Rental Property Flooring suggestions

21 Replies

Hey guys, nearing closing on my first investment property. The property is going to need flooring and paint.

In your opinion what is the best flooring for a rental? In terms of it looking stylish and durability?

Where do you get it from and price per sqft.

Also paint recommendations are welcome.

Tile, it's a large upfront cost, but you generally never need to worry about it again. Make sure to buy a few extra tiles in case any crack over time.

Carpet is cheap and easy

Laminate isn't good, it scratches and wears down easily which isn't good.when tenants are moving in and out with any sort of frequency.

On sale at Costco for $1.50 sf. So easy to install and seems to be wearing very well. There are about 15 DIFFERENT planks. Most of the higher price stuff have just a few so you will notice the repetition in a large room. Longevity is nice but remember styles change. I can remember when nice hardwood floors were covered with wall to wall shag carpet. Go figure.

Luxury Vinyl Plank (LVP) is a great choice. Looks like hardwood, durable, easy to clean, handles water. It's easy to install yourself after watching a YouTube video.

Originally posted by @Chris Hodge :

@Nathan G. Yeah I was leaning more towards this. It looks like the best option right now.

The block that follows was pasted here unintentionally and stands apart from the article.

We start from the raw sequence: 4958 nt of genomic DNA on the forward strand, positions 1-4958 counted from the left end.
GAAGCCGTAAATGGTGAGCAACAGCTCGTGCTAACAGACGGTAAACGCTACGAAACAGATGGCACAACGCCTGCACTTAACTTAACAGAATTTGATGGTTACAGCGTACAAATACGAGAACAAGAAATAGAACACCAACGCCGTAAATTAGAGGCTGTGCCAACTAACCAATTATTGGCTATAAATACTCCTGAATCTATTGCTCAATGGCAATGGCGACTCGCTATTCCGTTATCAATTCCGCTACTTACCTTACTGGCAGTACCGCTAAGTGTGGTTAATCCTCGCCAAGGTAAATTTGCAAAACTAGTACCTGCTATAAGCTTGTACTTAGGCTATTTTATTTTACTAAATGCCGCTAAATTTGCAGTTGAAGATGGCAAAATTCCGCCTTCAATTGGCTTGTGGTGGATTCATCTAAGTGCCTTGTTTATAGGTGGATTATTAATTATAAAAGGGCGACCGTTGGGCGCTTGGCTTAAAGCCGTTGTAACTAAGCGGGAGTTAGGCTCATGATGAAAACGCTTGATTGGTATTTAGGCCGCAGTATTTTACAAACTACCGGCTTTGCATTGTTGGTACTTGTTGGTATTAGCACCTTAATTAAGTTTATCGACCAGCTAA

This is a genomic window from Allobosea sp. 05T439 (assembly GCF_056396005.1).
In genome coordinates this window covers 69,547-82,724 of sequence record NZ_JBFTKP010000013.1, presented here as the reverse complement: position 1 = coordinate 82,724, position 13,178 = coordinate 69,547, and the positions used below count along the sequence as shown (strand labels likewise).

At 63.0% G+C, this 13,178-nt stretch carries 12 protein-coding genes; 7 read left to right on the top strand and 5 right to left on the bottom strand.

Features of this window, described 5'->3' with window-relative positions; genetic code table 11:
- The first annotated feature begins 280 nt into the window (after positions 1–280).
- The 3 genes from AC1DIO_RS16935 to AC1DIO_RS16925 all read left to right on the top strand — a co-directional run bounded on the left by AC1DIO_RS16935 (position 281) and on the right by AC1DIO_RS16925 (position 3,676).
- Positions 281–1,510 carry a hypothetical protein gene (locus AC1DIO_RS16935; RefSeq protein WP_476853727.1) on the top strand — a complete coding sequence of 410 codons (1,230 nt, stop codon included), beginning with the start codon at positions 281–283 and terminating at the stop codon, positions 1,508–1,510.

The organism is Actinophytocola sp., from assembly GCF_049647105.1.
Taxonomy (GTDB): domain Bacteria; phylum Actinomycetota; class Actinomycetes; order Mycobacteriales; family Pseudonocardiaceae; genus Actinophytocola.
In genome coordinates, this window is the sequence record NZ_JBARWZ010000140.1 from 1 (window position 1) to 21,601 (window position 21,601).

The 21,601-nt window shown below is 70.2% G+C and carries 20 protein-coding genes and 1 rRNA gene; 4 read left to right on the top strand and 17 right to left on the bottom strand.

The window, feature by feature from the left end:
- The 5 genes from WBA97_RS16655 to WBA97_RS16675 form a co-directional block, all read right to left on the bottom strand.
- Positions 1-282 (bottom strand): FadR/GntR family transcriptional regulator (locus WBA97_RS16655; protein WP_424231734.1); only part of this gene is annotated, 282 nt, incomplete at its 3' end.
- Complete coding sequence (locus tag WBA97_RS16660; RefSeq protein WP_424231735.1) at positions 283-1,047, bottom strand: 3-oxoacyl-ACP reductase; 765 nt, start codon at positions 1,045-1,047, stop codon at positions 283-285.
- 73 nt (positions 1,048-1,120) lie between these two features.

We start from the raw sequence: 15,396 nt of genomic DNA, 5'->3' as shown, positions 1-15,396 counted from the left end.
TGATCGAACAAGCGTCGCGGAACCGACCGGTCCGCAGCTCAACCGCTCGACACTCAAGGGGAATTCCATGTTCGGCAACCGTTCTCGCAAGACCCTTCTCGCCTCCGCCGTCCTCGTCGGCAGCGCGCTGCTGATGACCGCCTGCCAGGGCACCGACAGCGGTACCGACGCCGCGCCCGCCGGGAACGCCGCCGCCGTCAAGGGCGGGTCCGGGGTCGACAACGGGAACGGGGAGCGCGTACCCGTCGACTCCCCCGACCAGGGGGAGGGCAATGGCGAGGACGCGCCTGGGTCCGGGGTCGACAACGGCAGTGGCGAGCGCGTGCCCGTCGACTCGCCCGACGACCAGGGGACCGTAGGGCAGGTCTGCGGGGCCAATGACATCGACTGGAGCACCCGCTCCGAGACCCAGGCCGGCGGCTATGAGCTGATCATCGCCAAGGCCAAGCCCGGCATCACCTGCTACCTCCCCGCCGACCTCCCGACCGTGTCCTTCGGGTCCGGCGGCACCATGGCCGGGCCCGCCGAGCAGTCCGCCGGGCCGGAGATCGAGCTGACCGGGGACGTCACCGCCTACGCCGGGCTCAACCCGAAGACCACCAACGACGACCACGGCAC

Have you ever used LVP? How much do you get yours for if you do use it?

Yes, I've used LVP a lot but I've hired contractors for purchase and installation. And the last time was over a year ago, so I couldn't even tell you what the price looks like today. They sell it at Lowe's, Home Depot, and many other places.

 

Lumber Liquidators has a good selection of LVP and better pricing than just about anywhere.  I like Costco too, but my store rarely has enough in stock when I need it.

I recommend LVP. I was able to get it at $1.89 for a grey 5 mil.  I put it in two of my properties and am supper happy.  Everyone that came to see the house, when I was looking for a tenant, loved how it made the homes look.

For my rental over concrete, I prefer glue down vinyl planks, vs snap and click. Reason 1, flooring is not expensive and it's durable, Reason 2, if it needs to be repaired cut the ripped/worn out area and put in new piece.


https://www.homedepot.com/p/Tr...
Walnut Ember Java 6 in. x 36 in. Vinyl Peel and Stick Vinyl Plank (36 sq. ft. / case)

.97c sq ft. Most Home Depot's have this in stock. 


Pete....

  

LVP is great for a living room or hallway. I still like carpet for bedrooms. It feels more comfortable in the winter, provides noise dampening, doesn't show dust and if kids can play on it comfortably. Bedroom carpet lasts much longer than hallway or living spaces, because it gets less traffic. I also do carpet on the steps, because of slip resistant properties and steps are just easier to carpet. Another option to consider is loose lay vinyl sheet for kitchens and bathrooms. It is thick, installs really fast and is completely water proof. They have patterns to mimic tile or wood that look realistic. One final consideration is tile, especially for bathrooms. A good tile floor will last 30 or 40 years. Just pick your pattern carefully, because it usually gets outdated long before it wears out.